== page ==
The main reasons why France lost so quickly in World War II was that it planned poorly for the war while the Germans planned effectively.
After World War I, France wanted to ensure that it would be immune from German attack. The main thing that it did to accomplish this was to build the Maginot Line. This was a massive series of defensive fortifications between France and Germany. The line was meant to prevent a direct invasion from Germany. When war started, the French relied on the line to hold the south and sent troops into Belgium to prevent a German invasion from that direction.
The Germans, however, fooled the French. The Germans attacked through the Ardennes, which the French thought were too rugged and forested to penetrate. This allowed them to flank and encircle Allied troops in Belgium. It also got them in behind the Maginot Line.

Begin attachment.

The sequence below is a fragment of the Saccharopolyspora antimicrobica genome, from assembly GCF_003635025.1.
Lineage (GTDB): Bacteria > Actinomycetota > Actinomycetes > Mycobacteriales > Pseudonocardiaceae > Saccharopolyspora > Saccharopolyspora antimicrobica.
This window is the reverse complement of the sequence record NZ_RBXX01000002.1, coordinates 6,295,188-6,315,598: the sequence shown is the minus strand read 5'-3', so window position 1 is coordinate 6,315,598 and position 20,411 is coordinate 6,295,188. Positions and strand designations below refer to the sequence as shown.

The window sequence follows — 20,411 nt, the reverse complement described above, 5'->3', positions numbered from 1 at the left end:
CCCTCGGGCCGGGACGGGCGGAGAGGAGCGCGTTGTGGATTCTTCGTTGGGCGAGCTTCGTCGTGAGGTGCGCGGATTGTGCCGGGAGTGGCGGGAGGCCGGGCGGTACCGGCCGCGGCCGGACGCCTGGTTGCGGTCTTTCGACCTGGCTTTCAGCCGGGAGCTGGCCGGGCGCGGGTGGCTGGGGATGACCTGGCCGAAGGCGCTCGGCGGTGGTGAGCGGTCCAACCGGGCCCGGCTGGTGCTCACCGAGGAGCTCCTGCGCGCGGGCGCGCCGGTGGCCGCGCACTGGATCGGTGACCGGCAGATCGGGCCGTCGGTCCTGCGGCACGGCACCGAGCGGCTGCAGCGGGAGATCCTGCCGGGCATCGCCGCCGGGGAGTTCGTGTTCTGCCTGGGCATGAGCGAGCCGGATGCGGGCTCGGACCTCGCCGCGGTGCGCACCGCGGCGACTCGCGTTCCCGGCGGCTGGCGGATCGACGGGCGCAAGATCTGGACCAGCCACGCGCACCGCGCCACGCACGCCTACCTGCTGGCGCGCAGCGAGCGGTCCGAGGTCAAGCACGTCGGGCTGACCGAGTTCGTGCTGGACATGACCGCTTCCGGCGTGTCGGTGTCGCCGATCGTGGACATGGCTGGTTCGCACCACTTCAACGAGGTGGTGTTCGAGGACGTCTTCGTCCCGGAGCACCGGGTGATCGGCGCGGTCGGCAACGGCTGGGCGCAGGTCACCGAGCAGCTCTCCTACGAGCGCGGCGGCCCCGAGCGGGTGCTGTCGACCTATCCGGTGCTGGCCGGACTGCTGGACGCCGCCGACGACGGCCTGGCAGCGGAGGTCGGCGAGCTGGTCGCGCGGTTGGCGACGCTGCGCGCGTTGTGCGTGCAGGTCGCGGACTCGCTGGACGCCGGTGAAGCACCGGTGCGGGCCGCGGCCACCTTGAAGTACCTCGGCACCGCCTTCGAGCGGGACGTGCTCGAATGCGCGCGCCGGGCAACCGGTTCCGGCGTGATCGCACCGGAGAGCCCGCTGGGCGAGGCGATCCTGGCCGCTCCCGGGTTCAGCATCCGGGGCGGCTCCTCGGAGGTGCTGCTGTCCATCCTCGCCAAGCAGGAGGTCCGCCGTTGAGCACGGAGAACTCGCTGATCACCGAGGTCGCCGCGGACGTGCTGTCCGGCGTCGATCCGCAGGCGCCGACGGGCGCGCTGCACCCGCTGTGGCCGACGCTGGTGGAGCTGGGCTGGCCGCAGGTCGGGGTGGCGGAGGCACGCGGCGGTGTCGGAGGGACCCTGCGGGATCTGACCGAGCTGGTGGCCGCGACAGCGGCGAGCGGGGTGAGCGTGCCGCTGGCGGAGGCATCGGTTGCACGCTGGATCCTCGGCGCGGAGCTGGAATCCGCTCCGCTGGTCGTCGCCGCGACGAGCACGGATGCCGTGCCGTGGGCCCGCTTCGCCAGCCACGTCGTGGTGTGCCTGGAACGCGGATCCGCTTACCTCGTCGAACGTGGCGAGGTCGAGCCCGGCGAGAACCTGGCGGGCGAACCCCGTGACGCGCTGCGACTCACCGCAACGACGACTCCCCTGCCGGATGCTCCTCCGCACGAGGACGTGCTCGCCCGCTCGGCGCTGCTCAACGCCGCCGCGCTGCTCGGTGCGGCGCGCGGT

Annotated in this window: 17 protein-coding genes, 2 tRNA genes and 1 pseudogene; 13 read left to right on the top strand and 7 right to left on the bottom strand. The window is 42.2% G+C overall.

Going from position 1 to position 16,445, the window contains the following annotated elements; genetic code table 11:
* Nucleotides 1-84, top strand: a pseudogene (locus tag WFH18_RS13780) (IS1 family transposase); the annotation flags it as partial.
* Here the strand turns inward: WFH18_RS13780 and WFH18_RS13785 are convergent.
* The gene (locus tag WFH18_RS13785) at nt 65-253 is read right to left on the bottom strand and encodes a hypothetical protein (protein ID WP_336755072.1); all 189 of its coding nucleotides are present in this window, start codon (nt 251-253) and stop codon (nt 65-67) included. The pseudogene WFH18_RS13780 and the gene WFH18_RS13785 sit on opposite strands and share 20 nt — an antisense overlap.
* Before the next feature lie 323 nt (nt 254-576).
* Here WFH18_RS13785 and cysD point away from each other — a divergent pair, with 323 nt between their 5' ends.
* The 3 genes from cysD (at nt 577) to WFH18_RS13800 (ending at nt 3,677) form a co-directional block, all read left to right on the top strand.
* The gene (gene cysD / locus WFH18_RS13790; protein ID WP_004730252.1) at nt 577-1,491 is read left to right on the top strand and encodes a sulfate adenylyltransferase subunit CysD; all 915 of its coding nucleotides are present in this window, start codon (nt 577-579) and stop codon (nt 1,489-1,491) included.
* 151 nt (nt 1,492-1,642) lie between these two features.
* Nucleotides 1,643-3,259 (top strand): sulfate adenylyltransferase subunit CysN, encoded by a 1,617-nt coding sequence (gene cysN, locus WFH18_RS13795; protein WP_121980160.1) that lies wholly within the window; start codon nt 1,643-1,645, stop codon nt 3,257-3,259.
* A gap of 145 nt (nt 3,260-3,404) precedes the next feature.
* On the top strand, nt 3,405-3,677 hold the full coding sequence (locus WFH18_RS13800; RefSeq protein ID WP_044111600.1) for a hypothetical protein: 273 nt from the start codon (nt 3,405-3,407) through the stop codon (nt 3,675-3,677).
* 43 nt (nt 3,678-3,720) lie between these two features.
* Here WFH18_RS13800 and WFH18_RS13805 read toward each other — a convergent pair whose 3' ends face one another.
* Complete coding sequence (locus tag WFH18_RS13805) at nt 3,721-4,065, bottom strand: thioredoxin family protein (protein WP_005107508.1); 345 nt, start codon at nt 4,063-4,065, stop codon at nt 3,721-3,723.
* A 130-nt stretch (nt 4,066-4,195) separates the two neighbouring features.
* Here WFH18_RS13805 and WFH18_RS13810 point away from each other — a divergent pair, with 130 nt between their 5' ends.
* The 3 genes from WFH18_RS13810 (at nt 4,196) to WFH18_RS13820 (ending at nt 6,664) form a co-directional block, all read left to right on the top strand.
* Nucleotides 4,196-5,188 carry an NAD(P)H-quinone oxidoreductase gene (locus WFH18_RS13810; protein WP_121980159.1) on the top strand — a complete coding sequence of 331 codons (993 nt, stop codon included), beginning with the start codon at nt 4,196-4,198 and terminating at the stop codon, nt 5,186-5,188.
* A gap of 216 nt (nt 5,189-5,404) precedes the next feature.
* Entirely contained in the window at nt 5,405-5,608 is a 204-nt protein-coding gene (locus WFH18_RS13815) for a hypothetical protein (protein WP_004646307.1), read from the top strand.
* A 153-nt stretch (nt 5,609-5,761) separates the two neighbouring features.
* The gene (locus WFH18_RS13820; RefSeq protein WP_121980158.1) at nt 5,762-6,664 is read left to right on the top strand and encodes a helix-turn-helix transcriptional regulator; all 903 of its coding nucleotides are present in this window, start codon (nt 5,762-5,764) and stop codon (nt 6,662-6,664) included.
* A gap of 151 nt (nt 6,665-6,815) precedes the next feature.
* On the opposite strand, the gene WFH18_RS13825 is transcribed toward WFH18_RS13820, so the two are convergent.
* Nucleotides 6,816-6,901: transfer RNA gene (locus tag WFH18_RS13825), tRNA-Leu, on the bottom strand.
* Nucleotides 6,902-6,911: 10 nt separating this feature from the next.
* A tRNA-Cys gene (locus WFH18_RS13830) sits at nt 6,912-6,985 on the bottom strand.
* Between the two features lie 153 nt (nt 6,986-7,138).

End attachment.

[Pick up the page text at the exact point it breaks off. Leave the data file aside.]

In addition to this, the Germans had better tactics. They had been planning for offensive war and had prepared a doctrine of blitzkrieg with highly mobile troops being closely coordinated with air, armor, and artillery. The French, by contrast, had been planning on a defensive war and did not have any innovative doctrines that could be used to beat back the Germans. For these two main reasons, the French lost quickly to the Germans.